Stouts are stout, Pale Ales use pale malt, but where did the name porter come from?
There are a few theories out there, and their veracity, like that of most historical "facts", is hotly debated.
One theory begins in 1722 when Ralph Harwood, a London brewer, created a beer called Entire. For some time, working folk had been drinking a blend of beer, ale, and strong beer, which pubs would mix to balance out their stocks and maintain acceptable flavor.
Entire was a pre-mixed version, brewed by Hardwood then sold and delivered to pubs. Prior to this point, each pub had mixed their own. In addition to economies of scale, Harwood's method allowed for aging of the finished product. Historians theorize that the name porter came about because of the porters who worked at the markets and delivered the final product to the pubs. A variation of this theory suggests that porter simply refers to the working class occupations of those who drank the concoction.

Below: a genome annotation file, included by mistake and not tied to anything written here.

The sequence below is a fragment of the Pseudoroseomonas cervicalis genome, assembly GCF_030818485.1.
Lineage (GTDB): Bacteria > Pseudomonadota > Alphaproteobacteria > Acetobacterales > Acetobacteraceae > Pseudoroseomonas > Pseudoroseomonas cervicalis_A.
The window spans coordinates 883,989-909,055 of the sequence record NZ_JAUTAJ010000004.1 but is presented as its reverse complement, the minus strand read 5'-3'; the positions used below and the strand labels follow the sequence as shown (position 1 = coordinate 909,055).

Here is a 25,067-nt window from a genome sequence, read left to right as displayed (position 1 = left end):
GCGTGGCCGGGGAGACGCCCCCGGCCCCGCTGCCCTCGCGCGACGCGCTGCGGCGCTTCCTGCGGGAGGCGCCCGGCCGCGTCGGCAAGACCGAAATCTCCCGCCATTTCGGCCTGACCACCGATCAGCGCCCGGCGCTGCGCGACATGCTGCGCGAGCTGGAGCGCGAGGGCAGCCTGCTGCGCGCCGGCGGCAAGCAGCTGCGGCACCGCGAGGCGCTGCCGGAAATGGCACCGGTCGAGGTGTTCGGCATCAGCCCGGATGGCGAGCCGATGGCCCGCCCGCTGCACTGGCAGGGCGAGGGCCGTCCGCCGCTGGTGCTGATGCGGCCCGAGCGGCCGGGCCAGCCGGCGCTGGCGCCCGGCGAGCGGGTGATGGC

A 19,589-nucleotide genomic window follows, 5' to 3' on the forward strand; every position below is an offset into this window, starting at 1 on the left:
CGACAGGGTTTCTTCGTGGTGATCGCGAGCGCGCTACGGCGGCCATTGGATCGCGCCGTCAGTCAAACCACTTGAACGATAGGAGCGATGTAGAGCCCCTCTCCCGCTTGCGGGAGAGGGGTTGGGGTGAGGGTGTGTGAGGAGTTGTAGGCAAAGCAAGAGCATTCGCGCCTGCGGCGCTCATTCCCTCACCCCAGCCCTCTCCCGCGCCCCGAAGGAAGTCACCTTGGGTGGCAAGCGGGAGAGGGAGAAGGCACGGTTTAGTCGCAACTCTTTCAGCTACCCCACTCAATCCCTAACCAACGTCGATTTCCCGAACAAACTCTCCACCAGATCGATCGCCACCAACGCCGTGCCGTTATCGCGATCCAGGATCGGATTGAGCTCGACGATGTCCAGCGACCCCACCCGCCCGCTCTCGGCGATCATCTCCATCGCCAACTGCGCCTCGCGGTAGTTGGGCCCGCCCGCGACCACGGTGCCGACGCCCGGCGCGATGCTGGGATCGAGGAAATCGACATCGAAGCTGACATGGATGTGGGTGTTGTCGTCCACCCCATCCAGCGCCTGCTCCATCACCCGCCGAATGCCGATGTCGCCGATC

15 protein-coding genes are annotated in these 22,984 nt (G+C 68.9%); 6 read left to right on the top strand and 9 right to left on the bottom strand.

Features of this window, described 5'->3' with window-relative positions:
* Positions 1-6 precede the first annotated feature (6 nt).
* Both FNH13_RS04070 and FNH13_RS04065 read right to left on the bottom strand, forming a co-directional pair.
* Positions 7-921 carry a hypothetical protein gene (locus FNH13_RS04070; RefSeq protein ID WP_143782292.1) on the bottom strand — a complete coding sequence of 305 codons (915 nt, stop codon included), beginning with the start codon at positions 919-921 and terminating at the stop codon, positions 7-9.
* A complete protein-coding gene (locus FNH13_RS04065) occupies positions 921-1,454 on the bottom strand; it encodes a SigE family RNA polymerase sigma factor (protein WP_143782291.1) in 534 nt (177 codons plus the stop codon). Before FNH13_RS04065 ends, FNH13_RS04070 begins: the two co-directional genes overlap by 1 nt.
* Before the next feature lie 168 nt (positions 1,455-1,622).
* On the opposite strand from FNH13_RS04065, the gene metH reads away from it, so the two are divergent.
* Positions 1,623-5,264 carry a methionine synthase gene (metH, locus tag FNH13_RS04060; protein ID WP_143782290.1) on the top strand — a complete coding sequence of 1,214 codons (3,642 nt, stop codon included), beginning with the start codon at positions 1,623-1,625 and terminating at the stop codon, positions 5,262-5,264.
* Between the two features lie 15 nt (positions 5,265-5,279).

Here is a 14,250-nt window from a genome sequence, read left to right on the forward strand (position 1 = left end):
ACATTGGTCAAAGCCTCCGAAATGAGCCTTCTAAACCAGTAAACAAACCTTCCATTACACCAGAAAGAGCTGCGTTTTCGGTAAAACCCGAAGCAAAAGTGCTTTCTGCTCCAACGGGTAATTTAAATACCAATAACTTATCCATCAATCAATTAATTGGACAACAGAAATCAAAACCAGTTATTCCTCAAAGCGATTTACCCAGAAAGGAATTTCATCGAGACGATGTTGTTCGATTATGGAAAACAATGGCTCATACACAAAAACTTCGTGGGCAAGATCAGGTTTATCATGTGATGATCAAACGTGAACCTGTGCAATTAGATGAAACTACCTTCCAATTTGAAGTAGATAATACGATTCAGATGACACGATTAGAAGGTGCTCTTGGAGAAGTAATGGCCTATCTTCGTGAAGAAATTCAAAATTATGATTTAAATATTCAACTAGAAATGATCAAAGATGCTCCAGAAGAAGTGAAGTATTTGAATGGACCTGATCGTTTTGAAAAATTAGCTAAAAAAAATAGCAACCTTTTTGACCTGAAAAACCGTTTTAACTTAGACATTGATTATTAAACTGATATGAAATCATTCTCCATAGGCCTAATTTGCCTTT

Another theory suggests that porter comes from the Netherlands, where a beer called poorter was being made as early as the 1300s. The Dutch were prolific traders, and cultural transfer could easily have occurred. The term poorter originally concerned inhabitants of walled cities and may also have been related to social station.